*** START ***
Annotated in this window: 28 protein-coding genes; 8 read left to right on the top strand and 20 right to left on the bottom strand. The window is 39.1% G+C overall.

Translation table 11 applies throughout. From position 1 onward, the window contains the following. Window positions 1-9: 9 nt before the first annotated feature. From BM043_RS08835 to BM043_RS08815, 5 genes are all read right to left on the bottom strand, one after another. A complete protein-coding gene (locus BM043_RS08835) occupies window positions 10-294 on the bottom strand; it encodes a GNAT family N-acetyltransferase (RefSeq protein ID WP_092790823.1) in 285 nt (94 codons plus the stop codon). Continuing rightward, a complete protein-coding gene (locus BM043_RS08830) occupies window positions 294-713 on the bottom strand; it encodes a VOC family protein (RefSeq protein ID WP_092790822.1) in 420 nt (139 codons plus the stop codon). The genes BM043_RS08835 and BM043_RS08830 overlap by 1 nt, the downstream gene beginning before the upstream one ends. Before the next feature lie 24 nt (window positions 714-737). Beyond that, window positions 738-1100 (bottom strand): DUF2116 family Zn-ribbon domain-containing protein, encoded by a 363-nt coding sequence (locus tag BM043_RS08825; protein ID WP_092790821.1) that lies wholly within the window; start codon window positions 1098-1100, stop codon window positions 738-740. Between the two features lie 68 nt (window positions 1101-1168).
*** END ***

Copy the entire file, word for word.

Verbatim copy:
Annotated in this window: 28 protein-coding genes; 8 read left to right on the top strand and 20 right to left on the bottom strand. The window is 39.1% G+C overall.

Translation table 11 applies throughout. From position 1 onward, the window contains the following. Window positions 1-9: 9 nt before the first annotated feature. From BM043_RS08835 to BM043_RS08815, 5 genes are all read right to left on the bottom strand, one after another. A complete protein-coding gene (locus BM043_RS08835) occupies window positions 10-294 on the bottom strand; it encodes a GNAT family N-acetyltransferase (RefSeq protein ID WP_092790823.1) in 285 nt (94 codons plus the stop codon). Continuing rightward, a complete protein-coding gene (locus BM043_RS08830) occupies window positions 294-713 on the bottom strand; it encodes a VOC family protein (RefSeq protein ID WP_092790822.1) in 420 nt (139 codons plus the stop codon). The genes BM043_RS08835 and BM043_RS08830 overlap by 1 nt, the downstream gene beginning before the upstream one ends. Before the next feature lie 24 nt (window positions 714-737). Beyond that, window positions 738-1100 (bottom strand): DUF2116 family Zn-ribbon domain-containing protein, encoded by a 363-nt coding sequence (locus tag BM043_RS08825; protein ID WP_092790821.1) that lies wholly within the window; start codon window positions 1098-1100, stop codon window positions 738-740. Between the two features lie 68 nt (window positions 1101-1168).